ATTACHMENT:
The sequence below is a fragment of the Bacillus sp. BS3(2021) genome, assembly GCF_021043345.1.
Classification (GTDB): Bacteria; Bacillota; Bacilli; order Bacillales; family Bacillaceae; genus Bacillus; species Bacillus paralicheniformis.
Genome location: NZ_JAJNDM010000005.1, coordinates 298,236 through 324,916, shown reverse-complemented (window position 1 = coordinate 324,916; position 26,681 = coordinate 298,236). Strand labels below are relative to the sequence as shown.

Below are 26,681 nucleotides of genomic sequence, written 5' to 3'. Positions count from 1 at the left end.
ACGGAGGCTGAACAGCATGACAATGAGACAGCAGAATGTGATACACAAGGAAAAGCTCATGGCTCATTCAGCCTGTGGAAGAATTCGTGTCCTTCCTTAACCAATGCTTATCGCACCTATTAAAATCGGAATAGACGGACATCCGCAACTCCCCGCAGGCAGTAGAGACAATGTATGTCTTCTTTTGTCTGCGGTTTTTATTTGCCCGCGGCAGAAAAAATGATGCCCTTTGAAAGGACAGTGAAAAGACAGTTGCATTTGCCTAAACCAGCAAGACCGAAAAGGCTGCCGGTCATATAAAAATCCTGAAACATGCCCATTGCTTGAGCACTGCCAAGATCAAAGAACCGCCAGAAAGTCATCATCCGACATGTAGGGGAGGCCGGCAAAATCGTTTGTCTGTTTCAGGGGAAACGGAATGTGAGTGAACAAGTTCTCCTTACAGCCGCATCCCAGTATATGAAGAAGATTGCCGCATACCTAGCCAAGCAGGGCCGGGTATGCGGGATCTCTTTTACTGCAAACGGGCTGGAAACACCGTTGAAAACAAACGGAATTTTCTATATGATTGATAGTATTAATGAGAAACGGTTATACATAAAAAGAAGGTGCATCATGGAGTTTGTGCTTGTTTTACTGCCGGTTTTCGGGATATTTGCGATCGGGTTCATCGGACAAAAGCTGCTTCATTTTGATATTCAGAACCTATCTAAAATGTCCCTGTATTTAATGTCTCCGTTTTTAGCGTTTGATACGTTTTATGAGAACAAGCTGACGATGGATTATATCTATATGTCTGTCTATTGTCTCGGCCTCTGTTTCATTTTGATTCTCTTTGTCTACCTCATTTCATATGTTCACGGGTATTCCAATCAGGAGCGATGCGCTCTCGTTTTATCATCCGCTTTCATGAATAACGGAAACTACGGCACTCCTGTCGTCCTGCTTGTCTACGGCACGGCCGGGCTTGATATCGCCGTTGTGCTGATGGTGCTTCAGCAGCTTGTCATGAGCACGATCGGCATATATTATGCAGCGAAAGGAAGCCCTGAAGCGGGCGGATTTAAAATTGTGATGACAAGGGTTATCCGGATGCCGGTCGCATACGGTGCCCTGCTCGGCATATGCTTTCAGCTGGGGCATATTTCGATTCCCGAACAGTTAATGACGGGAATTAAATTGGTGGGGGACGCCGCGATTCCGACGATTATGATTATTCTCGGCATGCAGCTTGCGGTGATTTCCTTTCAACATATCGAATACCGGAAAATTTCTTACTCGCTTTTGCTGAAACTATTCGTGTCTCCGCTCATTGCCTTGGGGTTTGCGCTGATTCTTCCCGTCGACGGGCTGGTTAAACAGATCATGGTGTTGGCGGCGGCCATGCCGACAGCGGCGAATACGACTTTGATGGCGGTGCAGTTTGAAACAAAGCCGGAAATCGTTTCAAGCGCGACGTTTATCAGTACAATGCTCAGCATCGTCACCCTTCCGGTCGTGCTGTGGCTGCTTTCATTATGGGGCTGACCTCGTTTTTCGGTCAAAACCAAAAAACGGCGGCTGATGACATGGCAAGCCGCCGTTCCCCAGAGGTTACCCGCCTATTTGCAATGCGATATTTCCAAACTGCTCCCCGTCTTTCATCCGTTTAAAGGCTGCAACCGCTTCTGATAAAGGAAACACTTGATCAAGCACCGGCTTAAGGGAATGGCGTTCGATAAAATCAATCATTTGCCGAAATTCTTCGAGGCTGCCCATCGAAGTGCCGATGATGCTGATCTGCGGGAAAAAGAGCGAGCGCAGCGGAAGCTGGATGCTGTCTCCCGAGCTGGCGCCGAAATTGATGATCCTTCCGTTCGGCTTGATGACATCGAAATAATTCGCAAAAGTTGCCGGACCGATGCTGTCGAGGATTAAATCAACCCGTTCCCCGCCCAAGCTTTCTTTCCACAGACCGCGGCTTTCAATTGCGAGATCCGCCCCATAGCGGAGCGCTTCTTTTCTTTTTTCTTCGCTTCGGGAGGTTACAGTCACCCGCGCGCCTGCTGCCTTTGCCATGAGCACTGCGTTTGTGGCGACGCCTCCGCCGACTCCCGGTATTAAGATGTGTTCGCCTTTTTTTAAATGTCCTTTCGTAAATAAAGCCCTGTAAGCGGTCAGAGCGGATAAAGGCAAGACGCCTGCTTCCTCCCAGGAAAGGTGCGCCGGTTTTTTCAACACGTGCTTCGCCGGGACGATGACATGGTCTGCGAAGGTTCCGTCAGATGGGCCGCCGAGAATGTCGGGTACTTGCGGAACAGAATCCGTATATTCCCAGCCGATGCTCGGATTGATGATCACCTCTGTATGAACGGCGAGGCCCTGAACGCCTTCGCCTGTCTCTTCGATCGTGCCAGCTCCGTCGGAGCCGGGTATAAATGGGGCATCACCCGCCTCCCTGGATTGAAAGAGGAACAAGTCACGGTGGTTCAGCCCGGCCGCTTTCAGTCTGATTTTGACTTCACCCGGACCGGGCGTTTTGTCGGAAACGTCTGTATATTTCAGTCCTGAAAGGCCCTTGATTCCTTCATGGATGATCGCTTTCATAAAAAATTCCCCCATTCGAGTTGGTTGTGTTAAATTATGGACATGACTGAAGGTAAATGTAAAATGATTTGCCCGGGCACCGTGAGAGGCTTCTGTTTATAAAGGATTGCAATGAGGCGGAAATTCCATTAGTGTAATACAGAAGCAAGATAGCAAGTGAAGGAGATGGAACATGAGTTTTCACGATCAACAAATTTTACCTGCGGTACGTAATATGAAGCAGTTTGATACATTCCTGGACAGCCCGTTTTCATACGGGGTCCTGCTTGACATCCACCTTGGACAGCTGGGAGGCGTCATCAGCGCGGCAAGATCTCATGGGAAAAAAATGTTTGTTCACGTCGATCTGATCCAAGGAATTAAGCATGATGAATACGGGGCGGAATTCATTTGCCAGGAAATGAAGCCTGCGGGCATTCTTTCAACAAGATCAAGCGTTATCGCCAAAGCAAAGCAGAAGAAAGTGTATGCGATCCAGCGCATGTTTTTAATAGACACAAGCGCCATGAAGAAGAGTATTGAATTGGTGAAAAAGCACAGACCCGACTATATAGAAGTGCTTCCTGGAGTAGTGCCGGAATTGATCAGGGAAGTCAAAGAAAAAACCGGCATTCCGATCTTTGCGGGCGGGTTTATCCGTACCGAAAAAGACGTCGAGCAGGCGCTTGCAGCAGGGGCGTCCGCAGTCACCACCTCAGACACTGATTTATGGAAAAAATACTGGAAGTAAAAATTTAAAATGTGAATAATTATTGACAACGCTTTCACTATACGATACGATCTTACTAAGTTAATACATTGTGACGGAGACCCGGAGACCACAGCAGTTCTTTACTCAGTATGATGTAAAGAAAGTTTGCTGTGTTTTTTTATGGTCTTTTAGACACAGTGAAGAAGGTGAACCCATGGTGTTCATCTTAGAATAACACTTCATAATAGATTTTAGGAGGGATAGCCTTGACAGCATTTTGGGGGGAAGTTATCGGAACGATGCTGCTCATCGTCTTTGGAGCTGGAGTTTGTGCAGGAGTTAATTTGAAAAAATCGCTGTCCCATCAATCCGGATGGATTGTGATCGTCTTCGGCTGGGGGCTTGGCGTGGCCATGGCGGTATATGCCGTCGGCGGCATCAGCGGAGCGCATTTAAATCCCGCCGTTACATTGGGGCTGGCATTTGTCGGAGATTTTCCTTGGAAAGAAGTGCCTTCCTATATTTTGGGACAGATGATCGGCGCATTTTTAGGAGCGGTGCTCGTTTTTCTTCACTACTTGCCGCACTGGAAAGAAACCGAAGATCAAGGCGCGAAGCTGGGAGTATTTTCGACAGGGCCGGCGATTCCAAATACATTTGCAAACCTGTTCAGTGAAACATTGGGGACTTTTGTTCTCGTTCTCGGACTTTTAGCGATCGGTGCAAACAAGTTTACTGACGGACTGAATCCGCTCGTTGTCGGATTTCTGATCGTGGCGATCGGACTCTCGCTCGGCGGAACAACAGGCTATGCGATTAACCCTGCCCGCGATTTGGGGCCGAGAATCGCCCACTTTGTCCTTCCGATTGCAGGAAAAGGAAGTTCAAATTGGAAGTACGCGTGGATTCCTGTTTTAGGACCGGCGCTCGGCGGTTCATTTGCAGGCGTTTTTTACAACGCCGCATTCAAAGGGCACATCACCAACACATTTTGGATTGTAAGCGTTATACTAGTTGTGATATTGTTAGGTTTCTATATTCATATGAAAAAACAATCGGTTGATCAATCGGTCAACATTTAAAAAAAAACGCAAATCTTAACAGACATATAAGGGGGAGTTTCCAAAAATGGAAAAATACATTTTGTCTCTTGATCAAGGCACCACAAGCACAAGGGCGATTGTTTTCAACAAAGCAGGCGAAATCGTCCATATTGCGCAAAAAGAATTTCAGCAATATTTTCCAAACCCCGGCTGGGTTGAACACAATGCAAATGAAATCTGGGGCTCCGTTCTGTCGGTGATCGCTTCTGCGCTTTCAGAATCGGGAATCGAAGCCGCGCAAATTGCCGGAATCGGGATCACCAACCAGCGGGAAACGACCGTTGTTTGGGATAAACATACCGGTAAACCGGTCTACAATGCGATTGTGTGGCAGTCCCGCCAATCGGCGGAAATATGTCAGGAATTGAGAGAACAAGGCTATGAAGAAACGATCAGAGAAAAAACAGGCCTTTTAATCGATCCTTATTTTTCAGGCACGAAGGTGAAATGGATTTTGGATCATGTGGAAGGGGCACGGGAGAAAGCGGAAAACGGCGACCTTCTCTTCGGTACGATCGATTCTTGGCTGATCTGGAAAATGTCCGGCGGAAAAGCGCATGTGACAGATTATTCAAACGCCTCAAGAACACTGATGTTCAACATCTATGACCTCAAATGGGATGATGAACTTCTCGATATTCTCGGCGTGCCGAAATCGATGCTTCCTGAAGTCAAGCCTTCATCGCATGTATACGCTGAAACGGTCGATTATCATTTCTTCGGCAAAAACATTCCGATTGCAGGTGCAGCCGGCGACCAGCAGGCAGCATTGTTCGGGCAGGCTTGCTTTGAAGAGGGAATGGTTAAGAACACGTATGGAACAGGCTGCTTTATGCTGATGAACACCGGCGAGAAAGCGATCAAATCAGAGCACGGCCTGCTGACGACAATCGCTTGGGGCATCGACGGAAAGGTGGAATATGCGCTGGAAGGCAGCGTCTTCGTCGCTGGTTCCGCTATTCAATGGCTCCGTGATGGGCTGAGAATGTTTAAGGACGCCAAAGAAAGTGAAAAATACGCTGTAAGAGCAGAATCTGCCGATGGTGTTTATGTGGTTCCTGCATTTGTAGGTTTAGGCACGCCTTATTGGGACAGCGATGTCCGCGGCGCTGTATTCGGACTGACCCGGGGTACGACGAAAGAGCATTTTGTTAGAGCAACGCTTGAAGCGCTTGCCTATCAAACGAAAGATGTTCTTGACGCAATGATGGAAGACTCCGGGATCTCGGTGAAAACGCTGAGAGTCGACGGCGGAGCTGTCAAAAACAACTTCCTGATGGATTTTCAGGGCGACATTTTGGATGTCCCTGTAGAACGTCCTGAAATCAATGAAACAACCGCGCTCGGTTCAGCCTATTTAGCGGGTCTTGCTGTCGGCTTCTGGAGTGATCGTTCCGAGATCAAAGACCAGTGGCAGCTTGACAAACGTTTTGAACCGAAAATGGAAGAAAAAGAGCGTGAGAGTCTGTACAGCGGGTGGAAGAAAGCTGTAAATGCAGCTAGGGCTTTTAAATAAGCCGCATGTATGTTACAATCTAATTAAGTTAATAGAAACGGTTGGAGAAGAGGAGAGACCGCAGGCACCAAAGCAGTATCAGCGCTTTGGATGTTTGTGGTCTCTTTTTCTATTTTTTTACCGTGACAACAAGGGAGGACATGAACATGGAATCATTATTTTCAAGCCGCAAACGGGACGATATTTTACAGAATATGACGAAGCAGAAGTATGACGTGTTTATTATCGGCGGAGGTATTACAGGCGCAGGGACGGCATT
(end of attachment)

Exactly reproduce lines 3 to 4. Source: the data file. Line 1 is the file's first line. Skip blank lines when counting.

Genome location: NZ_JAJNDM010000005.1, coordinates 298,236 through 324,916, shown reverse-complemented (window position 1 = coordinate 324,916; position 26,681 = coordinate 298,236). Strand labels below are relative to the sequence as shown.

Below are 26,681 nucleotides of genomic sequence, written 5' to 3'. Positions count from 1 at the left end.